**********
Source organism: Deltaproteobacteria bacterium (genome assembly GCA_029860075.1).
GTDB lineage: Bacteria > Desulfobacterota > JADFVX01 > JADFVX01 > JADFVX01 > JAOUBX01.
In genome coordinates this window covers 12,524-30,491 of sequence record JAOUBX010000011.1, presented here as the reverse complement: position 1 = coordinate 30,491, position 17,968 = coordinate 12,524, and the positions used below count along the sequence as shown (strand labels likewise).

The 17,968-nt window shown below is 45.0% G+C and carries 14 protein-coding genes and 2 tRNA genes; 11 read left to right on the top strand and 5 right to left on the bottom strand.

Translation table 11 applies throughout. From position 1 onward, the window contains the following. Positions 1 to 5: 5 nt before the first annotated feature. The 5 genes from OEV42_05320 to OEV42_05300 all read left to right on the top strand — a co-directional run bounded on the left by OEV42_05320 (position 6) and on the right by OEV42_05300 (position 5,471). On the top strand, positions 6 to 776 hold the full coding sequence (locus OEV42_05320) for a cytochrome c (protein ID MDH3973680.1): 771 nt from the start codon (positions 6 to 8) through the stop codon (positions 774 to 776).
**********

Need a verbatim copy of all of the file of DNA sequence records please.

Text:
Source organism: Deltaproteobacteria bacterium (genome assembly GCA_029860075.1).
GTDB lineage: Bacteria > Desulfobacterota > JADFVX01 > JADFVX01 > JADFVX01 > JAOUBX01.
In genome coordinates this window covers 12,524-30,491 of sequence record JAOUBX010000011.1, presented here as the reverse complement: position 1 = coordinate 30,491, position 17,968 = coordinate 12,524, and the positions used below count along the sequence as shown (strand labels likewise).

The 17,968-nt window shown below is 45.0% G+C and carries 14 protein-coding genes and 2 tRNA genes; 11 read left to right on the top strand and 5 right to left on the bottom strand.

Translation table 11 applies throughout. From position 1 onward, the window contains the following. Positions 1 to 5: 5 nt before the first annotated feature. The 5 genes from OEV42_05320 to OEV42_05300 all read left to right on the top strand — a co-directional run bounded on the left by OEV42_05320 (position 6) and on the right by OEV42_05300 (position 5,471). On the top strand, positions 6 to 776 hold the full coding sequence (locus OEV42_05320) for a cytochrome c (protein ID MDH3973680.1): 771 nt from the start codon (positions 6 to 8) through the stop codon (positions 774 to 776).